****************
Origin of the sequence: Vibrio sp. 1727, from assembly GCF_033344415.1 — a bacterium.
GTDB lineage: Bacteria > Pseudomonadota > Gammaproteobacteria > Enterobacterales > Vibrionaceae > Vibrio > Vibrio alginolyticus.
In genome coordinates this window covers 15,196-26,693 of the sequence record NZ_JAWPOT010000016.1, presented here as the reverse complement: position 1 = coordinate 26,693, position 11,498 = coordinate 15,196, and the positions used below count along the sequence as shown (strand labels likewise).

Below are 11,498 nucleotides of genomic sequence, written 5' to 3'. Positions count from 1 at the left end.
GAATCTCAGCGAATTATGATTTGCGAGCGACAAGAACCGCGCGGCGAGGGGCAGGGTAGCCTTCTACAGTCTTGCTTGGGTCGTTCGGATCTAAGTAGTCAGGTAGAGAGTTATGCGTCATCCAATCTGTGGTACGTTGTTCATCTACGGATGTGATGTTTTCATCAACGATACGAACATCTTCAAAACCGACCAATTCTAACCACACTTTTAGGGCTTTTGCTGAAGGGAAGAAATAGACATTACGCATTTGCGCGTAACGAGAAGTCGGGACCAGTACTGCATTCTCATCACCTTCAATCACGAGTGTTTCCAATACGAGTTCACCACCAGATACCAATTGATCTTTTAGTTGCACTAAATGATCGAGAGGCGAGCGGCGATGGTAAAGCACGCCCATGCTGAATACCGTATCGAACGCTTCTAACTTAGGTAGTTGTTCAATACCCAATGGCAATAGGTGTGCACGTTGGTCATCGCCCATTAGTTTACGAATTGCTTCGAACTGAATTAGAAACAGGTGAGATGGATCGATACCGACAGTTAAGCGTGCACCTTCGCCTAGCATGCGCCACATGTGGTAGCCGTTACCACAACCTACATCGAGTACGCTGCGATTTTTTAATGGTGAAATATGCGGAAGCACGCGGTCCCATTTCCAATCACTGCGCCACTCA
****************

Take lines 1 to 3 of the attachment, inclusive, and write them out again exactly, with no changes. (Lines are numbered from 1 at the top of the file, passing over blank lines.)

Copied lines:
Origin of the sequence: Vibrio sp. 1727, from assembly GCF_033344415.1 — a bacterium.
GTDB lineage: Bacteria > Pseudomonadota > Gammaproteobacteria > Enterobacterales > Vibrionaceae > Vibrio > Vibrio alginolyticus.
In genome coordinates this window covers 15,196-26,693 of the sequence record NZ_JAWPOT010000016.1, presented here as the reverse complement: position 1 = coordinate 26,693, position 11,498 = coordinate 15,196, and the positions used below count along the sequence as shown (strand labels likewise).